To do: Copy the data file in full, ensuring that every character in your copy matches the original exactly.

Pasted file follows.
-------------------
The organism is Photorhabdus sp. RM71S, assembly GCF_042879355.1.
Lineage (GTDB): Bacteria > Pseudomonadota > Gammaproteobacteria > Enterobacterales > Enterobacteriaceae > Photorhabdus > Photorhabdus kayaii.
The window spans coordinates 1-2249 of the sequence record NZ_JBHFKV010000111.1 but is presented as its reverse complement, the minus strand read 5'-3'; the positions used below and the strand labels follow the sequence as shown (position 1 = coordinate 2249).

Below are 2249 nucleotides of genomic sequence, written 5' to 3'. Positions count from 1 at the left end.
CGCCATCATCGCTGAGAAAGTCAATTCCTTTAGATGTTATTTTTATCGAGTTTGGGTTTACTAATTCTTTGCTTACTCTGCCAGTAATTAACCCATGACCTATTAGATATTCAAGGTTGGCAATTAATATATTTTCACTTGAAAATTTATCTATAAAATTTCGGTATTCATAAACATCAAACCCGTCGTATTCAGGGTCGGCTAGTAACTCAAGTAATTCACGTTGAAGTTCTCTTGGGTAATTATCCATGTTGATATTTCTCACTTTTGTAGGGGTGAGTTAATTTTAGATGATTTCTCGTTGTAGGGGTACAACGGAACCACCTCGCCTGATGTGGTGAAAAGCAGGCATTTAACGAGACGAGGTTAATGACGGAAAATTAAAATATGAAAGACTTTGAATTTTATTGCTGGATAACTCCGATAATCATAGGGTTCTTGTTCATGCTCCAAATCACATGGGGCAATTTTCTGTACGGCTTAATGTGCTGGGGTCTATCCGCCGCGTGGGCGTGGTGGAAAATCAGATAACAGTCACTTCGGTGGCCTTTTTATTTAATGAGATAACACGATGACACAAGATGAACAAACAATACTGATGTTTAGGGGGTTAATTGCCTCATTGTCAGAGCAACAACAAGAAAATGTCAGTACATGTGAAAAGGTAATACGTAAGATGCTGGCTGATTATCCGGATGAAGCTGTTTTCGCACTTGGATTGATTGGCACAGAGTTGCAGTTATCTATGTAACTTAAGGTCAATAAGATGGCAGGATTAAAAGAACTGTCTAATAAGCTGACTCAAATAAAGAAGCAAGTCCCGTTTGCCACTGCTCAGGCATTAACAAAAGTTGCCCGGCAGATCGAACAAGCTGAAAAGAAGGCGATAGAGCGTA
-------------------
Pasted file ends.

The organism is Photorhabdus sp. RM71S, assembly GCF_042879355.1.
Lineage (GTDB): Bacteria > Pseudomonadota > Gammaproteobacteria > Enterobacterales > Enterobacteriaceae > Photorhabdus > Photorhabdus kayaii.
The window spans coordinates 1-2249 of the sequence record NZ_JBHFKV010000111.1 but is presented as its reverse complement, the minus strand read 5'-3'; the positions used below and the strand labels follow the sequence as shown (position 1 = coordinate 2249).

Below are 2249 nucleotides of genomic sequence, written 5' to 3'. Positions count from 1 at the left end.
CGCCATCATCGCTGAGAAAGTCAATTCCTTTAGATGTTATTTTTATCGAGTTTGGGTTTACTAATTCTTTGCTTACTCTGCCAGTAATTAACCCATGACCTATTAGATATTCAAGGTTGGCAATTAATATATTTTCACTTGAAAATTTATCTATAAAATTTCGGTATTCATAAACATCAAACCCGTCGTATTCAGGGTCGGCTAGTAACTCAAGTAATTCACGTTGAAGTTCTCTTGGGTAATTATCCATGTTGATATTTCTCACTTTTGTAGGGGTGAGTTAATTTTAGATGATTTCTCGTTGTAGGGGTACAACGGAACCACCTCGCCTGATGTGGTGAAAAGCAGGCATTTAACGAGACGAGGTTAATGACGGAAAATTAAAATATGAAAGACTTTGAATTTTATTGCTGGATAACTCCGATAATCATAGGGTTCTTGTTCATGCTCCAAATCACATGGGGCAATTTTCTGTACGGCTTAATGTGCTGGGGTCTATCCGCCGCGTGGGCGTGGTGGAAAATCAGATAACAGTCACTTCGGTGGCCTTTTTATTTAATGAGATAACACGATGACACAAGATGAACAAACAATACTGATGTTTAGGGGGTTAATTGCCTCATTGTCAGAGCAACAACAAGAAAATGTCAGTACATGTGAAAAGGTAATACGTAAGATGCTGGCTGATTATCCGGATGAAGCTGTTTTCGCACTTGGATTGATTGGCACAGAGTTGCAGTTATCTATGTAACTTAAGGTCAATAAGATGGCAGGATTAAAAGAACTGTCTAATAAGCTGACTCAAATAAAGAAGCAAGTCCCGTTTGCCACTGCTCAGGCATTAACAAAAGTTGCCCGGCAGATCGAACAAGCTGAAAAGAAGGCGATAGAGCGTA